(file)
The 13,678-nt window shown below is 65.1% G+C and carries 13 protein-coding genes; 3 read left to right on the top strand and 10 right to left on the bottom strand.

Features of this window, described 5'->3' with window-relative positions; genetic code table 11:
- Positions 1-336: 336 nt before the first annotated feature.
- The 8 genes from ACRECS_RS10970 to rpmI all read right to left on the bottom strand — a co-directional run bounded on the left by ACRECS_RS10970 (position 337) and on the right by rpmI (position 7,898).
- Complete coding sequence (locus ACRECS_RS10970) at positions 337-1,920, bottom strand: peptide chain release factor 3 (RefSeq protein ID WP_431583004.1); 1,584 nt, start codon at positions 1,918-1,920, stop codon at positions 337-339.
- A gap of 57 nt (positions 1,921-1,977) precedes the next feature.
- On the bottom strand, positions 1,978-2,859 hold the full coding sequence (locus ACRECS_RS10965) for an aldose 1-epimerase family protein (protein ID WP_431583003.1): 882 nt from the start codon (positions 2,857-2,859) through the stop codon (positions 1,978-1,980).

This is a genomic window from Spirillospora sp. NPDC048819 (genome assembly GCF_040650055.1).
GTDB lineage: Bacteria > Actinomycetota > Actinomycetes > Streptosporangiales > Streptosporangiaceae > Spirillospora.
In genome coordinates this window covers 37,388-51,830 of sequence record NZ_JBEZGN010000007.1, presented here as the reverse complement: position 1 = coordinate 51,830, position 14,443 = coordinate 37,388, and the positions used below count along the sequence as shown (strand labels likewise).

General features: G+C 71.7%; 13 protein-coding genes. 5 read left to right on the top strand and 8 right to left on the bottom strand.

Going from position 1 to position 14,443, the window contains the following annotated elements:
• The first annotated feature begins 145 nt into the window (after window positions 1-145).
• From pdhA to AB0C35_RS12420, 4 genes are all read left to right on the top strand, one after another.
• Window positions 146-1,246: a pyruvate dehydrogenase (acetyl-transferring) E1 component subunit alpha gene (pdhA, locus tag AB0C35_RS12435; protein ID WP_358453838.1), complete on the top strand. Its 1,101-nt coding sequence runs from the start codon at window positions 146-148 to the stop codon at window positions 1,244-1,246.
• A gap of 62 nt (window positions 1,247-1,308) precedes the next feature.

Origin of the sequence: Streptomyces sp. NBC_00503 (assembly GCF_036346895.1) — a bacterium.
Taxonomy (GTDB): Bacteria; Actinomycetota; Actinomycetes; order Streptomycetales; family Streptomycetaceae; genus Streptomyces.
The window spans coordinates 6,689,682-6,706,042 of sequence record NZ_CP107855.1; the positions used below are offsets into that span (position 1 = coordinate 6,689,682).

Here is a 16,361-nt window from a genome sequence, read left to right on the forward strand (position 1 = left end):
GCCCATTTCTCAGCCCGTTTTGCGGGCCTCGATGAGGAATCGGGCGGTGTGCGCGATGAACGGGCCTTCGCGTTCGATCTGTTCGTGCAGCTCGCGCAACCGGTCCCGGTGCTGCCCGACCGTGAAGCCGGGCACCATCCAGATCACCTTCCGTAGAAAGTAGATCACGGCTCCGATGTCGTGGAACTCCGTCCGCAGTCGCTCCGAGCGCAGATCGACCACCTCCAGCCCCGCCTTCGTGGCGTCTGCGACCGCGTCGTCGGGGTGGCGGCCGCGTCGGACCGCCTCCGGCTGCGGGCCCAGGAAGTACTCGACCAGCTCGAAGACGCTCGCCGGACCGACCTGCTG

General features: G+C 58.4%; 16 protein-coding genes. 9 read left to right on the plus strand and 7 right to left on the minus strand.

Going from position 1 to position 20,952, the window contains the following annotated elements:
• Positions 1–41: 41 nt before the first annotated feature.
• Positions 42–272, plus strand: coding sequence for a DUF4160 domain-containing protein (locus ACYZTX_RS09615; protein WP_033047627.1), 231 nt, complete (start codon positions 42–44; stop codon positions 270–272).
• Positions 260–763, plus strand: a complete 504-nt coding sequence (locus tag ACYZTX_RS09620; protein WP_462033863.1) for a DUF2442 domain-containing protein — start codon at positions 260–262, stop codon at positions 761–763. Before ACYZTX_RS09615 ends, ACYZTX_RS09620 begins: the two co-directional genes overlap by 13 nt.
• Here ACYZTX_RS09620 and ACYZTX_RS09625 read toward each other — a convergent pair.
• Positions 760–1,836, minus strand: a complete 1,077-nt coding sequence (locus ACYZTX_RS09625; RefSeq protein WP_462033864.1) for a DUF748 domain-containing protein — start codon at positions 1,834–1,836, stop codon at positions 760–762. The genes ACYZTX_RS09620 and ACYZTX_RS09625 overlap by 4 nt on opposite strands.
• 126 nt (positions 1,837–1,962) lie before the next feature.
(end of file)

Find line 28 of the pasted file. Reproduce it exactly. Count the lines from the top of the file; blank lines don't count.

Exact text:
• Positions 760–1,836, minus strand: a complete 1,077-nt coding sequence (locus ACYZTX_RS09625; RefSeq protein WP_462033864.1) for a DUF748 domain-containing protein — start codon at positions 1,834–1,836, stop codon at positions 760–762. The genes ACYZTX_RS09620 and ACYZTX_RS09625 overlap by 4 nt on opposite strands.